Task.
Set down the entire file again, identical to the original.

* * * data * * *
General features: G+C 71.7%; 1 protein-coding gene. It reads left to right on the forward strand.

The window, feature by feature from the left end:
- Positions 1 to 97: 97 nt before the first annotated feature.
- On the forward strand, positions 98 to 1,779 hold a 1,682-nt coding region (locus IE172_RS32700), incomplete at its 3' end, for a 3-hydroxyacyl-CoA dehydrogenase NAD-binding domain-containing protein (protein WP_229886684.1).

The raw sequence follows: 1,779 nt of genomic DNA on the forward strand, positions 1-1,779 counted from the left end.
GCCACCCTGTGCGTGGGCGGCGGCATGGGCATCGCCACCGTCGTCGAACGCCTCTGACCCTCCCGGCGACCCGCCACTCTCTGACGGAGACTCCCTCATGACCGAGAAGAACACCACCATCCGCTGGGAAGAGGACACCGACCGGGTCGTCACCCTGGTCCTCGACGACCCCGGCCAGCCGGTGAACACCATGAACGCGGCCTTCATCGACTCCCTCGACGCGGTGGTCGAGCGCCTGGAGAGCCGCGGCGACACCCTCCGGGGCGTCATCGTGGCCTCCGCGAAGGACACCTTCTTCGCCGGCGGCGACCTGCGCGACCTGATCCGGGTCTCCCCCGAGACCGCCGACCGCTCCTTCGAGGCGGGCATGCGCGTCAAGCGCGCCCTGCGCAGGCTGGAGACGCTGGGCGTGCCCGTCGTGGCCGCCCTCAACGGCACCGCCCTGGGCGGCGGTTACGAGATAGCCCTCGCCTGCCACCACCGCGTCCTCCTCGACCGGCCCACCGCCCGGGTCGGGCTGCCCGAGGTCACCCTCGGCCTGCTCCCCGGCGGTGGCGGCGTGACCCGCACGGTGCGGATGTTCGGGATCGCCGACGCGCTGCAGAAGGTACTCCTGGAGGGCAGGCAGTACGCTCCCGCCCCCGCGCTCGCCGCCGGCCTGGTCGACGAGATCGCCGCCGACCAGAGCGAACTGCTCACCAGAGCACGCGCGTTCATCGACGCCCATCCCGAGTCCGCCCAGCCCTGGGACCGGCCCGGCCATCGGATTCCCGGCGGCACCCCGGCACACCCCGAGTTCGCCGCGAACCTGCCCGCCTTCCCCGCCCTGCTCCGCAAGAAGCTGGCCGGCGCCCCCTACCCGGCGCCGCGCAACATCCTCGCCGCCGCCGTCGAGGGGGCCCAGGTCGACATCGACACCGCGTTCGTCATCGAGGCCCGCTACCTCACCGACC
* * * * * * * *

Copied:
General features: G+C 71.7%; 1 protein-coding gene. It reads left to right on the forward strand.

The window, feature by feature from the left end:
- Positions 1 to 97: 97 nt before the first annotated feature.
- On the forward strand, positions 98 to 1,779 hold a 1,682-nt coding region (locus IE172_RS32700), incomplete at its 3' end, for a 3-hydroxyacyl-CoA dehydrogenase NAD-binding domain-containing protein (protein WP_229886684.1).

The raw sequence follows: 1,779 nt of genomic DNA on the forward strand, positions 1-1,779 counted from the left end.
GCCACCCTGTGCGTGGGCGGCGGCATGGGCATCGCCACCGTCGTCGAACGCCTCTGACCCTCCCGGCGACCCGCCACTCTCTGACGGAGACTCCCTCATGACCGAGAAGAACACCACCATCCGCTGGGAAGAGGACACCGACCGGGTCGTCACCCTGGTCCTCGACGACCCCGGCCAGCCGGTGAACACCATGAACGCGGCCTTCATCGACTCCCTCGACGCGGTGGTCGAGCGCCTGGAGAGCCGCGGCGACACCCTCCGGGGCGTCATCGTGGCCTCCGCGAAGGACACCTTCTTCGCCGGCGGCGACCTGCGCGACCTGATCCGGGTCTCCCCCGAGACCGCCGACCGCTCCTTCGAGGCGGGCATGCGCGTCAAGCGCGCCCTGCGCAGGCTGGAGACGCTGGGCGTGCCCGTCGTGGCCGCCCTCAACGGCACCGCCCTGGGCGGCGGTTACGAGATAGCCCTCGCCTGCCACCACCGCGTCCTCCTCGACCGGCCCACCGCCCGGGTCGGGCTGCCCGAGGTCACCCTCGGCCTGCTCCCCGGCGGTGGCGGCGTGACCCGCACGGTGCGGATGTTCGGGATCGCCGACGCGCTGCAGAAGGTACTCCTGGAGGGCAGGCAGTACGCTCCCGCCCCCGCGCTCGCCGCCGGCCTGGTCGACGAGATCGCCGCCGACCAGAGCGAACTGCTCACCAGAGCACGCGCGTTCATCGACGCCCATCCCGAGTCCGCCCAGCCCTGGGACCGGCCCGGCCATCGGATTCCCGGCGGCACCCCGGCACACCCCGAGTTCGCCGCGAACCTGCCCGCCTTCCCCGCCCTGCTCCGCAAGAAGCTGGCCGGCGCCCCCTACCCGGCGCCGCGCAACATCCTCGCCGCCGCCGTCGAGGGGGCCCAGGTCGACATCGACACCGCGTTCGTCATCGAGGCCCGCTACCTCACCGACC